Focusing on the positives will get us a lot farther. The enemy is ignorance.

But why should I try?

An update on yesterday's post about challenging leaders of ex-gay ministries. One such leader wrote extensive answers to the first 5 questions. The one of interest is "Can you guarantee I'll become completely heterosexual?" The answer is no -- but the program will increase your opposite sex attractions and decrease your same sex attractions to allow you to function in the straight world (he claims). The original author replied that it is possible to be both gay and moral (both gay and Christian) so there is no need to try to live in the straight world.

Friday, September 5, 2008

Walking that scary walk

Sarah Palin got big applause when she dismissed Obama's community organizing while saying at least as mayor she had executive experience. Here's a breakdown (much too long and thorough for me to repeat) of how a South Chicago community organizer compares against mayor of Wasilla, Alaska. This commentary ends by saying whoever wins America will get the prez. and veep we deserve.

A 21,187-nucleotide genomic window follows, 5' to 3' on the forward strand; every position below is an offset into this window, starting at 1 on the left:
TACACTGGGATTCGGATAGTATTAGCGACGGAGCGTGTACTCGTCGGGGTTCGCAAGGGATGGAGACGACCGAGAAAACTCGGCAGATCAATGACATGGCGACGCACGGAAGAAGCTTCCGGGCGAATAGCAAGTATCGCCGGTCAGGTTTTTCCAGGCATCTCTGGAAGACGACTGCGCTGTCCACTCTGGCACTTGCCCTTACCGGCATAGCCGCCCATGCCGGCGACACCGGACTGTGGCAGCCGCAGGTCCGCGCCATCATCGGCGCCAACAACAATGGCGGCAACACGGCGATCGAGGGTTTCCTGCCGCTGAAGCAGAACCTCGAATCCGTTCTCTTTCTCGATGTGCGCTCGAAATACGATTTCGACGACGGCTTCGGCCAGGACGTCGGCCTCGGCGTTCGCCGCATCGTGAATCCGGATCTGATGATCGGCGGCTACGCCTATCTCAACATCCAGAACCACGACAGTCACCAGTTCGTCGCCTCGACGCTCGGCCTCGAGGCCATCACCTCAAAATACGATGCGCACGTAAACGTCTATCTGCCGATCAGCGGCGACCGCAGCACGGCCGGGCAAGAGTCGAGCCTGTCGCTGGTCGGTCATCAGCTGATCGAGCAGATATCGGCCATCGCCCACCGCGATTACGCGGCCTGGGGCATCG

The Center for Community Change and the Association of Community Organizations for Reform Now had a few things to say about Palin's comparison.

Bush may talk like a Fundie, but he'll only act like one (bleat about a marriage protection amendment) when politics says he has to. The same seems to be true of McCain. In contrast, and much to the delight of Fundies, there is growing evidence that Palin not only talks like a Fundie, she walks like one too. If she becomes prez (McCain is 72 and has had cancer), she'll put the force of conviction into demands for Fundie friendly legislation and judges.